Are Plastic Bag Bans Destroying the Economy?

The Australian reported today that some retailers have blamed plastic bag bans for a loss of sales, imperilling the economy.  What’s worse the Commonwealth Treasury gave credence to the reports by putting it into an official submission to the Treasurer.

Sounds ridiculous but it’s the type of nonsense we can expect from companies that are only focused on the very short term and have little or no concern for the environment.  Plastic bags are in the top three threats to marine life fore entanglement and ingestion, according to a recent international review of research.  They then breakup into millions of pieces of microplastic entering the food chain.

Reporter Michael Roddan said the Treasury documents obtained under freedom of information laws showed “Australian businesses have warned Treasury that bans on plastic bags are contributing to the weakening economy as shoppers are unable to carry large amounts of groceries to their car or home, confidential briefings reveal.  A slew of companies also complained to the government’s chief economic department about the effect that banning plastic bags was having on slowing activity in the $320 billion retail sector.”

“Several firms suggested that the introduction of a ban on plastic bags meant customers reduced their consumption to an amount that they could instead carry, and delayed purchases of heavier groceries,” notes the report, sent from Treasury economist Angelia Grant to Josh Frydenberg and his assistant ministers on April 2.”

Fortunately sensible economists and the National Retail Association which has strongly supported the bag bans have put some balance into the debate.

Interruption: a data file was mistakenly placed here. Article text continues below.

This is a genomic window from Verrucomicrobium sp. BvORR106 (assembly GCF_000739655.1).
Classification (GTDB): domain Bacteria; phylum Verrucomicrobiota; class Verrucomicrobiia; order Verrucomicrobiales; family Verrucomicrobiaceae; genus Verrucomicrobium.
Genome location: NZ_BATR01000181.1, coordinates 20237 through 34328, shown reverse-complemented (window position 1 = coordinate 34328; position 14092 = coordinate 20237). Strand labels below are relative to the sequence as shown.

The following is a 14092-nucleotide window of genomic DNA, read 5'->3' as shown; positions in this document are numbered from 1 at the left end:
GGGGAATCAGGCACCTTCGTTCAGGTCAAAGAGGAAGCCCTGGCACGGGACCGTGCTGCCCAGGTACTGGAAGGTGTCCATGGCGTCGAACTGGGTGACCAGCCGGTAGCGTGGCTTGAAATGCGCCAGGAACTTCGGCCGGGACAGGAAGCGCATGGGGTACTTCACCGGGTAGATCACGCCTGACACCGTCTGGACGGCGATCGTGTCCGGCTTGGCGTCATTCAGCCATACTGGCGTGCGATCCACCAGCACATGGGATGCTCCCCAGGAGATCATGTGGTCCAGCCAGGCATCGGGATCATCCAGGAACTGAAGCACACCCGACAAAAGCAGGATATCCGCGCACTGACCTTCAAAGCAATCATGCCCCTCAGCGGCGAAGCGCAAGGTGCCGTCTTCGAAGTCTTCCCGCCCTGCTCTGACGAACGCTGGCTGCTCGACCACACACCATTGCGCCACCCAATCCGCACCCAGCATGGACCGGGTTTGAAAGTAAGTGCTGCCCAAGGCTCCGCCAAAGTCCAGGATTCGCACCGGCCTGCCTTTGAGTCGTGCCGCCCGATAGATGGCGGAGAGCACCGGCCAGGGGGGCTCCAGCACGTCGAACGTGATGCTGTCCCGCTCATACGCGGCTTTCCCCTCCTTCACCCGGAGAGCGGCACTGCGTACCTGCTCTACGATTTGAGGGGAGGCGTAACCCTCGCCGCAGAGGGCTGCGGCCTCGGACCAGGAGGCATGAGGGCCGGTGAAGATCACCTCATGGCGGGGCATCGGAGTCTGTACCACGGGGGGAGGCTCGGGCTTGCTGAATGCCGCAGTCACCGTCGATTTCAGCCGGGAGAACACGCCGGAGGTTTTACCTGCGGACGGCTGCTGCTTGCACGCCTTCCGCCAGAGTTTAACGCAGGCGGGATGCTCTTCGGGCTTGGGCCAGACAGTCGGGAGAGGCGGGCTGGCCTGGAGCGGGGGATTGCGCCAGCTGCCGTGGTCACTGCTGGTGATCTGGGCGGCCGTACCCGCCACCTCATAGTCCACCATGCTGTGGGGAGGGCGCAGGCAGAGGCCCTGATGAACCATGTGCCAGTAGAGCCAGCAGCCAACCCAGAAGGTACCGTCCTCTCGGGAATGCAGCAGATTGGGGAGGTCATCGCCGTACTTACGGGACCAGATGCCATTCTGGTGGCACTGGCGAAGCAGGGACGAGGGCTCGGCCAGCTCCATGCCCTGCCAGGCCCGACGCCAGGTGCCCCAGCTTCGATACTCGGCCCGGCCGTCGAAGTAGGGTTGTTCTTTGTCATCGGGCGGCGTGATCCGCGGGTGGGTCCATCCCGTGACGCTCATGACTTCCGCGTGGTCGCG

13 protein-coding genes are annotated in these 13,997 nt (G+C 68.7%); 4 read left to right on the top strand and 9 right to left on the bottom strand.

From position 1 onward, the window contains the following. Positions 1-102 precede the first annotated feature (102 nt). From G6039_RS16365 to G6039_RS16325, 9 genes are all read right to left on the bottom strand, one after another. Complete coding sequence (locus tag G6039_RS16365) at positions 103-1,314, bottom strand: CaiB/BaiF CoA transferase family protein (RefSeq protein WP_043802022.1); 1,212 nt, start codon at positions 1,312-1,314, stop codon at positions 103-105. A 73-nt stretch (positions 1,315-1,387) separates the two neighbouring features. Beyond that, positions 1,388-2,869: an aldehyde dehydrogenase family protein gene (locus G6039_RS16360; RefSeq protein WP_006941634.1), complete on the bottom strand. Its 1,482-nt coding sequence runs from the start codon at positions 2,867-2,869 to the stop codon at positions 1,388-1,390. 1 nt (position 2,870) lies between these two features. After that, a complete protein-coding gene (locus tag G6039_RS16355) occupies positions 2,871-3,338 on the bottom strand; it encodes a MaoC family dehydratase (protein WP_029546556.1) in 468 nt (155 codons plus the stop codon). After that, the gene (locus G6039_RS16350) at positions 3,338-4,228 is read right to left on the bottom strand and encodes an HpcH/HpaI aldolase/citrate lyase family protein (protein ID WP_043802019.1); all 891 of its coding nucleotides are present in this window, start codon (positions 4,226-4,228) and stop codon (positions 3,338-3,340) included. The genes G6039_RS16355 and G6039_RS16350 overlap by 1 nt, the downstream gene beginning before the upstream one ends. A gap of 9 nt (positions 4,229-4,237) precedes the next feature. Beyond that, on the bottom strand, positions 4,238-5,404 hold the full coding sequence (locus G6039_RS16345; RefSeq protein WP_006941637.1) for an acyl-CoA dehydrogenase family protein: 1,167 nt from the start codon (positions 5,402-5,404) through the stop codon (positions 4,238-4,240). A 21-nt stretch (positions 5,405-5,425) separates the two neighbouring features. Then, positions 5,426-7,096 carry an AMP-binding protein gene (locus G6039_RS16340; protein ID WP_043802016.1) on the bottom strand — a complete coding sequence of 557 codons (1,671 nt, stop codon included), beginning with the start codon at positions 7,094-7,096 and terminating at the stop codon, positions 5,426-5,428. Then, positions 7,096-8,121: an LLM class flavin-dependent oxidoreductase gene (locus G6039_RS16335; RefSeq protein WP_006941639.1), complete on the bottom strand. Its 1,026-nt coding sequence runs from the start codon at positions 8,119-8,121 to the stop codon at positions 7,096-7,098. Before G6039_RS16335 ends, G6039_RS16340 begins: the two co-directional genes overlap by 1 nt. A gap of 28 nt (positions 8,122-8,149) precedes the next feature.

“UNSW Business School professor of economics Richard Holden said if there was a shift towards consumers buying fewer groceries it was likely they were forgoing purchases of unnecessary items. This would benefit workers by leaving them with more money to spend on things they actually need while not adding to the growing amount of food waste across the nation, he said.”

“Professor Holden also said the inclusion of the claims in the Treasury submission raised questions as to how trusting public servants were of arguments put forward by industry representatives in forums such as business liaison programs.”

“It’s hard to believe there will be a macroeconomic effect from plastic bag bans,” Professor Holden said.

“If you ask anybody what they think about policy A or policy B, they’re going to tell you something that’s both from their own perspective and that’s in their interest. If anything, we ought to treat those messages in these programs critically, rather than just taking it as gospel or something businesses are telling us in good faith.”

Dominique Lamb the CEO of the National Retailers Association countered in an ABC radio interview this morning that the downturn in sales has been occurring for sometime and there are many others factors impacting on retail sales.

Australian Prudential Regulation Authority member Geoff Summerhayes on Friday said there was an unavoidable short-term economic cost involved with the transition to a more environmentally friendly economy, but that avoiding any sort of mitigation would also carry longer-term costs.

Treasury’s endorsement of these frankly stupid claims by some retailers won’t stop TEC and the Boomerang Alliance from campaigning for the bag bans including the thicker versions; and pushing NSW, the last state to act, into a comprehensive ban.

Connect with us: